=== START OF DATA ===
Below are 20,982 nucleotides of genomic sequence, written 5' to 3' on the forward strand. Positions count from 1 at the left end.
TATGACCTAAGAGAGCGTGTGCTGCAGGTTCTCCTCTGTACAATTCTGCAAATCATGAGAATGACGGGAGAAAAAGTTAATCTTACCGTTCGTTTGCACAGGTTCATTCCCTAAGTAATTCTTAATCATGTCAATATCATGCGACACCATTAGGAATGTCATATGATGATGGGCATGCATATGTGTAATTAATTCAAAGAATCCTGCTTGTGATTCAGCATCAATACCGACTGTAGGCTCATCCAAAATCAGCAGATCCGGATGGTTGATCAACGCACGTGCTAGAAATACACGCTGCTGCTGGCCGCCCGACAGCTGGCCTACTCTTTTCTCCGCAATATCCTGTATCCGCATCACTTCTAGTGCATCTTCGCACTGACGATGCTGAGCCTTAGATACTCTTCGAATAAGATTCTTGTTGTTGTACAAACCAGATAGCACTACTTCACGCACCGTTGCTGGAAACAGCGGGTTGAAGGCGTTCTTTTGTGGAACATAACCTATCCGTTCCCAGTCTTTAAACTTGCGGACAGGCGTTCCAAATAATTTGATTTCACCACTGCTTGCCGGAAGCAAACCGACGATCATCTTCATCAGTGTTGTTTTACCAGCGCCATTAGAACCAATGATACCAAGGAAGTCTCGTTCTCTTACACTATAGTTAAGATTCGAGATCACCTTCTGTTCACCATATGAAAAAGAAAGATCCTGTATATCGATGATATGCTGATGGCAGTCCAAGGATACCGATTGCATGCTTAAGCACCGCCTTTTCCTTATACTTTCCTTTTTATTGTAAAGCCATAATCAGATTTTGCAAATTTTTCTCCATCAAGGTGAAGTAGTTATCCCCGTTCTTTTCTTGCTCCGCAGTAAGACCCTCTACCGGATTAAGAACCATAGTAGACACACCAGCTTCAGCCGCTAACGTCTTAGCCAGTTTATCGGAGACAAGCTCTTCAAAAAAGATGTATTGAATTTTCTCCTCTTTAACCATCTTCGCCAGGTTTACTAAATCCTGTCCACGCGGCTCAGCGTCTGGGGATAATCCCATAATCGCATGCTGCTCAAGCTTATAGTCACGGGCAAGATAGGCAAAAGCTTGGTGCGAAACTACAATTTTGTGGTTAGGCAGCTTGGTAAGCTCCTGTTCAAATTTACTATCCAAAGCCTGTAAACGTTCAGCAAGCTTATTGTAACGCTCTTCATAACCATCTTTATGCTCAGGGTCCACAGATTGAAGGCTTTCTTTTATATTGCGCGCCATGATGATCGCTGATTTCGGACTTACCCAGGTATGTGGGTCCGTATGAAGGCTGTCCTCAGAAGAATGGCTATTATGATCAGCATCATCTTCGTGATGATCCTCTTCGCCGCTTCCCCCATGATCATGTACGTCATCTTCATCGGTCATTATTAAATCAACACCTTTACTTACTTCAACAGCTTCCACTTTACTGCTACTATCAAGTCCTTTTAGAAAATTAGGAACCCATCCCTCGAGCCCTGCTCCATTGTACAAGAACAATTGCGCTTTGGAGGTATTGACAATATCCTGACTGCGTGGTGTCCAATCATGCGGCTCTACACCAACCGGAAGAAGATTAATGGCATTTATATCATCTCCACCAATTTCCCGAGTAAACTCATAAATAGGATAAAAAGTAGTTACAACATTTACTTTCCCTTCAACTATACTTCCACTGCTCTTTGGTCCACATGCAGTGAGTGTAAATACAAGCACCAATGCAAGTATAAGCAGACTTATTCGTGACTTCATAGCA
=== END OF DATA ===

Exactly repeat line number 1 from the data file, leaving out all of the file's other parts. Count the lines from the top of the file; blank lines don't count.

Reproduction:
Below are 20,982 nucleotides of genomic sequence, written 5' to 3' on the forward strand. Positions count from 1 at the left end.